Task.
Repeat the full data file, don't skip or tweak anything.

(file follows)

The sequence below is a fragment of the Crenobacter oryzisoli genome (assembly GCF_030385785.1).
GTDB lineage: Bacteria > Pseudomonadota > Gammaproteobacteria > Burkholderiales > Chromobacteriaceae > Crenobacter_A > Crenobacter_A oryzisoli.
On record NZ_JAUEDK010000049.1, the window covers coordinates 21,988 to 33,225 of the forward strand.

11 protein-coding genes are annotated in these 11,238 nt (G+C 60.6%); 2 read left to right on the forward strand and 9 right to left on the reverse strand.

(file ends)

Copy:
The sequence below is a fragment of the Crenobacter oryzisoli genome (assembly GCF_030385785.1).
GTDB lineage: Bacteria > Pseudomonadota > Gammaproteobacteria > Burkholderiales > Chromobacteriaceae > Crenobacter_A > Crenobacter_A oryzisoli.
On record NZ_JAUEDK010000049.1, the window covers coordinates 21,988 to 33,225 of the forward strand.

11 protein-coding genes are annotated in these 11,238 nt (G+C 60.6%); 2 read left to right on the forward strand and 9 right to left on the reverse strand.